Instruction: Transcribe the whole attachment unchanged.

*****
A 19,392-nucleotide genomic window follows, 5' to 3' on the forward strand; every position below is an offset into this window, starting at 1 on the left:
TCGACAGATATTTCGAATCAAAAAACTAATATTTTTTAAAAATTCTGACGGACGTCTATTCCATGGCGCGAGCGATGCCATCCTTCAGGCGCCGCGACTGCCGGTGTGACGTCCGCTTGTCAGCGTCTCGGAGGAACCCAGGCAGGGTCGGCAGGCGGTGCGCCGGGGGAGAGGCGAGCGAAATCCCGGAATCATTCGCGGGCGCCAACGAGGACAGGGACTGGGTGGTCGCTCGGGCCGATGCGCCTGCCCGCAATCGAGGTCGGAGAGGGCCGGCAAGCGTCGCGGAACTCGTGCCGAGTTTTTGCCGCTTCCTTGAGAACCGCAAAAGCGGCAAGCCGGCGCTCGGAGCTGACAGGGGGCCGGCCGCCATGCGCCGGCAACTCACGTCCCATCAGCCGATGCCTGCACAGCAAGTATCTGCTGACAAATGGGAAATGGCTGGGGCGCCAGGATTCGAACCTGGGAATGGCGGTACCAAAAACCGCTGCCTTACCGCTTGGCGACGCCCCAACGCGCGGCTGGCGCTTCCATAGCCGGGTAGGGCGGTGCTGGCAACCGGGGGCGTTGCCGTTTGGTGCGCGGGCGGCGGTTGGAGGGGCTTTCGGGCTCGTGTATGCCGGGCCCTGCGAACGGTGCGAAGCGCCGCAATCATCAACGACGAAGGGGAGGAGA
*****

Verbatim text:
A 19,392-nucleotide genomic window follows, 5' to 3' on the forward strand; every position below is an offset into this window, starting at 1 on the left:
TCGACAGATATTTCGAATCAAAAAACTAATATTTTTTAAAAATTCTGACGGACGTCTATTCCATGGCGCGAGCGATGCCATCCTTCAGGCGCCGCGACTGCCGGTGTGACGTCCGCTTGTCAGCGTCTCGGAGGAACCCAGGCAGGGTCGGCAGGCGGTGCGCCGGGGGAGAGGCGAGCGAAATCCCGGAATCATTCGCGGGCGCCAACGAGGACAGGGACTGGGTGGTCGCTCGGGCCGATGCGCCTGCCCGCAATCGAGGTCGGAGAGGGCCGGCAAGCGTCGCGGAACTCGTGCCGAGTTTTTGCCGCTTCCTTGAGAACCGCAAAAGCGGCAAGCCGGCGCTCGGAGCTGACAGGGGGCCGGCCGCCATGCGCCGGCAACTCACGTCCCATCAGCCGATGCCTGCACAGCAAGTATCTGCTGACAAATGGGAAATGGCTGGGGCGCCAGGATTCGAACCTGGGAATGGCGGTACCAAAAACCGCTGCCTTACCGCTTGGCGACGCCCCAACGCGCGGCTGGCGCTTCCATAGCCGGGTAGGGCGGTGCTGGCAACCGGGGGCGTTGCCGTTTGGTGCGCGGGCGGCGGTTGGAGGGGCTTTCGGGCTCGTGTATGCCGGGCCCTGCGAACGGTGCGAAGCGCCGCAATCATCAACGACGAAGGGGAGGAGA